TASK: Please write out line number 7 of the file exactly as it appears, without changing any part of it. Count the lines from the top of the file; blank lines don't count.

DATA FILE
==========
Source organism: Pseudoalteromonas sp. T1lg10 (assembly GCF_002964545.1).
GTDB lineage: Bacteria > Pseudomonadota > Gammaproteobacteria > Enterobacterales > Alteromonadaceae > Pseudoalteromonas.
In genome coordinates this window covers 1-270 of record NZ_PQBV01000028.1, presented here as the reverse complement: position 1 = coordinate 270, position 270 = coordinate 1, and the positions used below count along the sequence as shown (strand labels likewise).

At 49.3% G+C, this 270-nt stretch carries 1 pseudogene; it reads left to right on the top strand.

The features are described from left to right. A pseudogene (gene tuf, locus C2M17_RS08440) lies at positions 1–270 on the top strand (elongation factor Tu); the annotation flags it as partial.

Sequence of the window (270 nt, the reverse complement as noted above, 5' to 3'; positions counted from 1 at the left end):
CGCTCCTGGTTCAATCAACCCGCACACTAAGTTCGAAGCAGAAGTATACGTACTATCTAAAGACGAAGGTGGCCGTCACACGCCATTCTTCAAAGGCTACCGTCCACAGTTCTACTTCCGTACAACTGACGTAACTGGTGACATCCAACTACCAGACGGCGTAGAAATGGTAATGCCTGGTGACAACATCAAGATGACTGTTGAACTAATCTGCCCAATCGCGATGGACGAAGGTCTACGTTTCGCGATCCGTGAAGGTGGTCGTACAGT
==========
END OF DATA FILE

CGCTCCTGGTTCAATCAACCCGCACACTAAGTTCGAAGCAGAAGTATACGTACTATCTAAAGACGAAGGTGGCCGTCACACGCCATTCTTCAAAGGCTACCGTCCACAGTTCTACTTCCGTACAACTGACGTAACTGGTGACATCCAACTACCAGACGGCGTAGAAATGGTAATGCCTGGTGACAACATCAAGATGACTGTTGAACTAATCTGCCCAATCGCGATGGACGAAGGTCTACGTTTCGCGATCCGTGAAGGTGGTCGTACAGT